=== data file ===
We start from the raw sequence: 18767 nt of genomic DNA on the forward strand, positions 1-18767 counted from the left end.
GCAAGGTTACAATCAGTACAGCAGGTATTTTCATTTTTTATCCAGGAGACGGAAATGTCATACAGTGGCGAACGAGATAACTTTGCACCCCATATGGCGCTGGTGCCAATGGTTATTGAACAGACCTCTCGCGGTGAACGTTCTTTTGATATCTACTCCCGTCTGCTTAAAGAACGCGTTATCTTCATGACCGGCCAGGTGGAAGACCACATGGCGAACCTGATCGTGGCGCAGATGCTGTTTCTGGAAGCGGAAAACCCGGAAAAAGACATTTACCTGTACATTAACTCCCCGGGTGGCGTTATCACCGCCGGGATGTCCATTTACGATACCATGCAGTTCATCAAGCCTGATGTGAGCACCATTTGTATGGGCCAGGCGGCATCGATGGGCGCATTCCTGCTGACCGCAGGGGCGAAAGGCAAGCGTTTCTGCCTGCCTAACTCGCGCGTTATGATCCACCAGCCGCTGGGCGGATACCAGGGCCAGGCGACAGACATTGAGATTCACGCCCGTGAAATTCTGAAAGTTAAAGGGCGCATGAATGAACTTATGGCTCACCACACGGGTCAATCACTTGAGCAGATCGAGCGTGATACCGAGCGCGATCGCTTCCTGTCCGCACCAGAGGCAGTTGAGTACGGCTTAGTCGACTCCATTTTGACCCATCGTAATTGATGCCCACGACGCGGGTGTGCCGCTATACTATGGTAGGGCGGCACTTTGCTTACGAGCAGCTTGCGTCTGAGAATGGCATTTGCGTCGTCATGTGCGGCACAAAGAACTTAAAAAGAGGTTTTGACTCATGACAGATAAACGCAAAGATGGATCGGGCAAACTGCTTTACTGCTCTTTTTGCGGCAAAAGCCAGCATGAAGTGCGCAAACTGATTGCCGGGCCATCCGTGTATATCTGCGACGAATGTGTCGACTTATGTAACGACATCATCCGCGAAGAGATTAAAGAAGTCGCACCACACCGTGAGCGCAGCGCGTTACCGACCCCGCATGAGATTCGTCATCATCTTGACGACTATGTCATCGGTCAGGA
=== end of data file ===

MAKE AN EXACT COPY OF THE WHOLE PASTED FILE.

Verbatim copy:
We start from the raw sequence: 18767 nt of genomic DNA on the forward strand, positions 1-18767 counted from the left end.
GCAAGGTTACAATCAGTACAGCAGGTATTTTCATTTTTTATCCAGGAGACGGAAATGTCATACAGTGGCGAACGAGATAACTTTGCACCCCATATGGCGCTGGTGCCAATGGTTATTGAACAGACCTCTCGCGGTGAACGTTCTTTTGATATCTACTCCCGTCTGCTTAAAGAACGCGTTATCTTCATGACCGGCCAGGTGGAAGACCACATGGCGAACCTGATCGTGGCGCAGATGCTGTTTCTGGAAGCGGAAAACCCGGAAAAAGACATTTACCTGTACATTAACTCCCCGGGTGGCGTTATCACCGCCGGGATGTCCATTTACGATACCATGCAGTTCATCAAGCCTGATGTGAGCACCATTTGTATGGGCCAGGCGGCATCGATGGGCGCATTCCTGCTGACCGCAGGGGCGAAAGGCAAGCGTTTCTGCCTGCCTAACTCGCGCGTTATGATCCACCAGCCGCTGGGCGGATACCAGGGCCAGGCGACAGACATTGAGATTCACGCCCGTGAAATTCTGAAAGTTAAAGGGCGCATGAATGAACTTATGGCTCACCACACGGGTCAATCACTTGAGCAGATCGAGCGTGATACCGAGCGCGATCGCTTCCTGTCCGCACCAGAGGCAGTTGAGTACGGCTTAGTCGACTCCATTTTGACCCATCGTAATTGATGCCCACGACGCGGGTGTGCCGCTATACTATGGTAGGGCGGCACTTTGCTTACGAGCAGCTTGCGTCTGAGAATGGCATTTGCGTCGTCATGTGCGGCACAAAGAACTTAAAAAGAGGTTTTGACTCATGACAGATAAACGCAAAGATGGATCGGGCAAACTGCTTTACTGCTCTTTTTGCGGCAAAAGCCAGCATGAAGTGCGCAAACTGATTGCCGGGCCATCCGTGTATATCTGCGACGAATGTGTCGACTTATGTAACGACATCATCCGCGAAGAGATTAAAGAAGTCGCACCACACCGTGAGCGCAGCGCGTTACCGACCCCGCATGAGATTCGTCATCATCTTGACGACTATGTCATCGGTCAGGA